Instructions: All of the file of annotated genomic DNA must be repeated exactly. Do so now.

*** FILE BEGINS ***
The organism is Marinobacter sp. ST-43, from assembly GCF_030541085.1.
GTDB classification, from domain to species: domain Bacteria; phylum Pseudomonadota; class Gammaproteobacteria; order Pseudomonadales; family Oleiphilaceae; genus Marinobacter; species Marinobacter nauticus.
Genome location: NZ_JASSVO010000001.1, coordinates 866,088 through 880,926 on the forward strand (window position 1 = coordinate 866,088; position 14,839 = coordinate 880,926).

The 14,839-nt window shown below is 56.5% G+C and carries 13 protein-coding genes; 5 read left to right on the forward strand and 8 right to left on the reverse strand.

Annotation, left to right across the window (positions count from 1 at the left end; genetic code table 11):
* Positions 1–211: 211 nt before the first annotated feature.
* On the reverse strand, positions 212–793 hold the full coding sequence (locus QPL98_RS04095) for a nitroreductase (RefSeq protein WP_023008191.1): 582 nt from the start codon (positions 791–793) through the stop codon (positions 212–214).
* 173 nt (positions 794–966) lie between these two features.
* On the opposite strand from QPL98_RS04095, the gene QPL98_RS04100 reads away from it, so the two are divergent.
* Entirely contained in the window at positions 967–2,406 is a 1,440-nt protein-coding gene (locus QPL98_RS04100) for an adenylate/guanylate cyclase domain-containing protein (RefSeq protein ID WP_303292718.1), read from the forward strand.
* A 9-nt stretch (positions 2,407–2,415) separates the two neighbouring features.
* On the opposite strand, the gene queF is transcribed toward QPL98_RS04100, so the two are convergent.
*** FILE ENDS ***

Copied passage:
The organism is Marinobacter sp. ST-43, from assembly GCF_030541085.1.
GTDB classification, from domain to species: domain Bacteria; phylum Pseudomonadota; class Gammaproteobacteria; order Pseudomonadales; family Oleiphilaceae; genus Marinobacter; species Marinobacter nauticus.
Genome location: NZ_JASSVO010000001.1, coordinates 866,088 through 880,926 on the forward strand (window position 1 = coordinate 866,088; position 14,839 = coordinate 880,926).

The 14,839-nt window shown below is 56.5% G+C and carries 13 protein-coding genes; 5 read left to right on the forward strand and 8 right to left on the reverse strand.

Annotation, left to right across the window (positions count from 1 at the left end; genetic code table 11):
* Positions 1–211: 211 nt before the first annotated feature.
* On the reverse strand, positions 212–793 hold the full coding sequence (locus QPL98_RS04095) for a nitroreductase (RefSeq protein WP_023008191.1): 582 nt from the start codon (positions 791–793) through the stop codon (positions 212–214).
* 173 nt (positions 794–966) lie between these two features.
* On the opposite strand from QPL98_RS04095, the gene QPL98_RS04100 reads away from it, so the two are divergent.
* Entirely contained in the window at positions 967–2,406 is a 1,440-nt protein-coding gene (locus QPL98_RS04100) for an adenylate/guanylate cyclase domain-containing protein (RefSeq protein ID WP_303292718.1), read from the forward strand.
* A 9-nt stretch (positions 2,407–2,415) separates the two neighbouring features.
* On the opposite strand, the gene queF is transcribed toward QPL98_RS04100, so the two are convergent.